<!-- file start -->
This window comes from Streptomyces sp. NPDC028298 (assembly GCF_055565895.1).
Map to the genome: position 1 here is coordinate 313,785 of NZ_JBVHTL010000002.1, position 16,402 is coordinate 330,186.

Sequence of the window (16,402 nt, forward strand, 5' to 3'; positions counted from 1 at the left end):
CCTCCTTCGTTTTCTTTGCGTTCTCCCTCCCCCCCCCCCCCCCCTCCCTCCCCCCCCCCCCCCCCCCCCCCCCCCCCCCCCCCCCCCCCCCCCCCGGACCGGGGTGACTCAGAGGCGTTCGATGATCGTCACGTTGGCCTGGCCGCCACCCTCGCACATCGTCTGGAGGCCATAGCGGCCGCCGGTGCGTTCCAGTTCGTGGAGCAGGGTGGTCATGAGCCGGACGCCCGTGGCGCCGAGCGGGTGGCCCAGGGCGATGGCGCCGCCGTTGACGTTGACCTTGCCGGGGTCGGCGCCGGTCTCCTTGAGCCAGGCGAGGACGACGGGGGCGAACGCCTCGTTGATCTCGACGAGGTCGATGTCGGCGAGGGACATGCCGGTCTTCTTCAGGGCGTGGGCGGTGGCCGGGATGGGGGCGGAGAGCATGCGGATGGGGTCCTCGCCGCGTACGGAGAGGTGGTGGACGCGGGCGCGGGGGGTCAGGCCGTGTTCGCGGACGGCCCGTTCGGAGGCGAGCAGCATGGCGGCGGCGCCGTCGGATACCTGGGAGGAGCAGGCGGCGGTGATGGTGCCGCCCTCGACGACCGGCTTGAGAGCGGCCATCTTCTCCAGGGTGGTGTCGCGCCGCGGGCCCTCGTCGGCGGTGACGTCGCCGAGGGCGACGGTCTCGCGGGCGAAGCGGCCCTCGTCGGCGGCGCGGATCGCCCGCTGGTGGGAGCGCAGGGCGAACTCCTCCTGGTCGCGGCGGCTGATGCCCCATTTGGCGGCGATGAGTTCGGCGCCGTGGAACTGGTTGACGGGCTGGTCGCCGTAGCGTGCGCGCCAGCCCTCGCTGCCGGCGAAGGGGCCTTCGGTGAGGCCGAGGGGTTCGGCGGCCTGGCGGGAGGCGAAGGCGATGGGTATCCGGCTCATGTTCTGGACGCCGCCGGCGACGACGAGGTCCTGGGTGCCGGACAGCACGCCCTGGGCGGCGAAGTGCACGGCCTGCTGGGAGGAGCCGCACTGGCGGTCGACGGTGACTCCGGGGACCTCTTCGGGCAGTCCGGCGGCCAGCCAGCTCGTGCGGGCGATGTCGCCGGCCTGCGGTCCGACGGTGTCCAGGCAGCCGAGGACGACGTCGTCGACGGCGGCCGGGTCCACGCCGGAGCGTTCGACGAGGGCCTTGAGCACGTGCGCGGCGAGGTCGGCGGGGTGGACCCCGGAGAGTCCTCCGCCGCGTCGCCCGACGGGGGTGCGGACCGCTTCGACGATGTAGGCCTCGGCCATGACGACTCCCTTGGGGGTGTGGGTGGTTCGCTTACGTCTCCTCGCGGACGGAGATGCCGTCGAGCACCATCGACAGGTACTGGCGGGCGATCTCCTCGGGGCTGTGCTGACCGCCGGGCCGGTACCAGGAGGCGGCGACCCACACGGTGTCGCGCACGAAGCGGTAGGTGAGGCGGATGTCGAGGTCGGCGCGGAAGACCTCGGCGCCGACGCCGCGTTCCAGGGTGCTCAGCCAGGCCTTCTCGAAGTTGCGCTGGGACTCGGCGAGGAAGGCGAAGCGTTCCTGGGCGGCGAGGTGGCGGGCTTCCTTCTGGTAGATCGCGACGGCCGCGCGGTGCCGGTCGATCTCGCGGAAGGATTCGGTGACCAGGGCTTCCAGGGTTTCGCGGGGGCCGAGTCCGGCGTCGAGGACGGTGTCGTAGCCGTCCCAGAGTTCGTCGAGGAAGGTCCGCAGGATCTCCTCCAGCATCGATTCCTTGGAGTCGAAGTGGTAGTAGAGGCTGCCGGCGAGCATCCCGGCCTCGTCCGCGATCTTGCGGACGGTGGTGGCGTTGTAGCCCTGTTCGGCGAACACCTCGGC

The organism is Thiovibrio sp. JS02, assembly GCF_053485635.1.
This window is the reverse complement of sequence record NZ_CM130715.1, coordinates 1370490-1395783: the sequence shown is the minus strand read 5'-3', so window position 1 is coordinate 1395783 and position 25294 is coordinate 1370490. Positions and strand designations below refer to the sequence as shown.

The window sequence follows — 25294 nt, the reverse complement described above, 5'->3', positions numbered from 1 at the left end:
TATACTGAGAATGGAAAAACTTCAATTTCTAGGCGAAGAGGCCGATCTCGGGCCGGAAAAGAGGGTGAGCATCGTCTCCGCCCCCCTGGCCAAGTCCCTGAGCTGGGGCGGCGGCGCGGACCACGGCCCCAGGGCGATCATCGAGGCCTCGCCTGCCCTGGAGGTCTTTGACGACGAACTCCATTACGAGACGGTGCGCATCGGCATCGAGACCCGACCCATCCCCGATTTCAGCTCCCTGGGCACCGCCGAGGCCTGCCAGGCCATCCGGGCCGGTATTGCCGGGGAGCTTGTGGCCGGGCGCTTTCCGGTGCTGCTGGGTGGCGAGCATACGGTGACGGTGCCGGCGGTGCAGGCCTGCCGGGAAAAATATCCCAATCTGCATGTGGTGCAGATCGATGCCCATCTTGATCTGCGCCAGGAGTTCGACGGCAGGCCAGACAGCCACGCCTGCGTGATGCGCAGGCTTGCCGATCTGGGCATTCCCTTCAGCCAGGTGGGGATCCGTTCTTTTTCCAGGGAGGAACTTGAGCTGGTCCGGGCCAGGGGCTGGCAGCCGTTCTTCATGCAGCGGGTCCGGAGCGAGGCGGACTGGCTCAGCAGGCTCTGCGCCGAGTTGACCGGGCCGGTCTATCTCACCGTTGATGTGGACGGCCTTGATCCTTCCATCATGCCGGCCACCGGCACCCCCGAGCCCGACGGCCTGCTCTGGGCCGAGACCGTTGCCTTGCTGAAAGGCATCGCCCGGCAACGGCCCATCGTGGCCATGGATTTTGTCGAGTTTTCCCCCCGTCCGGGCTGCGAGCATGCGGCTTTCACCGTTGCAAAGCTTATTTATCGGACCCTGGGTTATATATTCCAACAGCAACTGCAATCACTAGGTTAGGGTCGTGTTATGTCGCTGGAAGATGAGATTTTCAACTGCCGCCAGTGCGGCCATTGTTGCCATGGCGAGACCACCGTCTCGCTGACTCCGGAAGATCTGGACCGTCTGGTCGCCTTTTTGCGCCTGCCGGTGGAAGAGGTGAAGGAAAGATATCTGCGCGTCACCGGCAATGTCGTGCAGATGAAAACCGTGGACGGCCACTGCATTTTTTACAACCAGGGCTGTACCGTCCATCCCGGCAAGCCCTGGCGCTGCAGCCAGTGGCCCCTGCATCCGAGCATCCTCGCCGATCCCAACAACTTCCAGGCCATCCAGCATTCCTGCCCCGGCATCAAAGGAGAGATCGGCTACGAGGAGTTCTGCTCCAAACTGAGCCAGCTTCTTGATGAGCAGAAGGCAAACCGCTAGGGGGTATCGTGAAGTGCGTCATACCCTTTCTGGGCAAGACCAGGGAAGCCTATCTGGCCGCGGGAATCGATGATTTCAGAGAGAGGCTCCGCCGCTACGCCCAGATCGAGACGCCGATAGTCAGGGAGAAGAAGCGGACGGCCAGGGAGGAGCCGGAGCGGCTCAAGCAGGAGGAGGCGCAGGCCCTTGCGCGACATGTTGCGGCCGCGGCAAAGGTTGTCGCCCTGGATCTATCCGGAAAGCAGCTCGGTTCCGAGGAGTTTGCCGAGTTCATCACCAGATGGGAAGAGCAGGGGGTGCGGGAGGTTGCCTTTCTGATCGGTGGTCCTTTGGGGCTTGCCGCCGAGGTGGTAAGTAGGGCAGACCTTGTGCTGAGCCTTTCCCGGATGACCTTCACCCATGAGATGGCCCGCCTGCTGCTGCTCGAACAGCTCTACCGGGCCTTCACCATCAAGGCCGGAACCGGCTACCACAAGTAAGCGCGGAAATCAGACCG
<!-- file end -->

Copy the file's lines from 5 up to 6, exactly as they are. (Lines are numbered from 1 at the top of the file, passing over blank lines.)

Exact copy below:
The organism is Thiovibrio sp. JS02, assembly GCF_053485635.1.
This window is the reverse complement of sequence record NZ_CM130715.1, coordinates 1370490-1395783: the sequence shown is the minus strand read 5'-3', so window position 1 is coordinate 1395783 and position 25294 is coordinate 1370490. Positions and strand designations below refer to the sequence as shown.